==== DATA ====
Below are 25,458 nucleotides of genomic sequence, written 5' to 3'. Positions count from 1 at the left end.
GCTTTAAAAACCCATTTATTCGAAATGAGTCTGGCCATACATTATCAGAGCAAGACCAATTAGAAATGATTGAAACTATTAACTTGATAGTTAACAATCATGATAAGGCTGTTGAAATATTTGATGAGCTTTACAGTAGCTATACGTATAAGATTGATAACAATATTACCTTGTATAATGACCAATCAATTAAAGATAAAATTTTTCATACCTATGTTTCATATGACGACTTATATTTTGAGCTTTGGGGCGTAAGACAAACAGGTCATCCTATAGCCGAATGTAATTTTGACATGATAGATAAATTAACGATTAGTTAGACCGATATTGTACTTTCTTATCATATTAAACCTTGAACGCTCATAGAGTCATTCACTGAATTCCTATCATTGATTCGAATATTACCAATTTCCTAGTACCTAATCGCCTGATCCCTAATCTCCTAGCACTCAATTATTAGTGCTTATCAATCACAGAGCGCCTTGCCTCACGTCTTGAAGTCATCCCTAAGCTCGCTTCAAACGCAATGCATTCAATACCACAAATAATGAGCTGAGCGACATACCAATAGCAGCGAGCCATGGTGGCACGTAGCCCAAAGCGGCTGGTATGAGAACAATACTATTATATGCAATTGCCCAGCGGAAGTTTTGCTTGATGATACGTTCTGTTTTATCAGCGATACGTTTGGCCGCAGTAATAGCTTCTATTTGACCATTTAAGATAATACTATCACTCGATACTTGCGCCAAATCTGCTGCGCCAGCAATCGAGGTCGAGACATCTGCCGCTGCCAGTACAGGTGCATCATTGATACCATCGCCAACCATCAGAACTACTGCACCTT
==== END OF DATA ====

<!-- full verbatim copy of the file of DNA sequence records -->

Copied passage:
Below are 25,458 nucleotides of genomic sequence, written 5' to 3'. Positions count from 1 at the left end.
GCTTTAAAAACCCATTTATTCGAAATGAGTCTGGCCATACATTATCAGAGCAAGACCAATTAGAAATGATTGAAACTATTAACTTGATAGTTAACAATCATGATAAGGCTGTTGAAATATTTGATGAGCTTTACAGTAGCTATACGTATAAGATTGATAACAATATTACCTTGTATAATGACCAATCAATTAAAGATAAAATTTTTCATACCTATGTTTCATATGACGACTTATATTTTGAGCTTTGGGGCGTAAGACAAACAGGTCATCCTATAGCCGAATGTAATTTTGACATGATAGATAAATTAACGATTAGTTAGACCGATATTGTACTTTCTTATCATATTAAACCTTGAACGCTCATAGAGTCATTCACTGAATTCCTATCATTGATTCGAATATTACCAATTTCCTAGTACCTAATCGCCTGATCCCTAATCTCCTAGCACTCAATTATTAGTGCTTATCAATCACAGAGCGCCTTGCCTCACGTCTTGAAGTCATCCCTAAGCTCGCTTCAAACGCAATGCATTCAATACCACAAATAATGAGCTGAGCGACATACCAATAGCAGCGAGCCATGGTGGCACGTAGCCCAAAGCGGCTGGTATGAGAACAATACTATTATATGCAATTGCCCAGCGGAAGTTTTGCTTGATGATACGTTCTGTTTTATCAGCGATACGTTTGGCCGCAGTAATAGCTTCTATTTGACCATTTAAGATAATACTATCACTCGATACTTGCGCCAAATCTGCTGCGCCAGCAATCGAGGTCGAGACATCTGCCGCTGCCAGTACAGGTGCATCATTGATACCATCGCCAACCATCAGAACTACTGCACCTT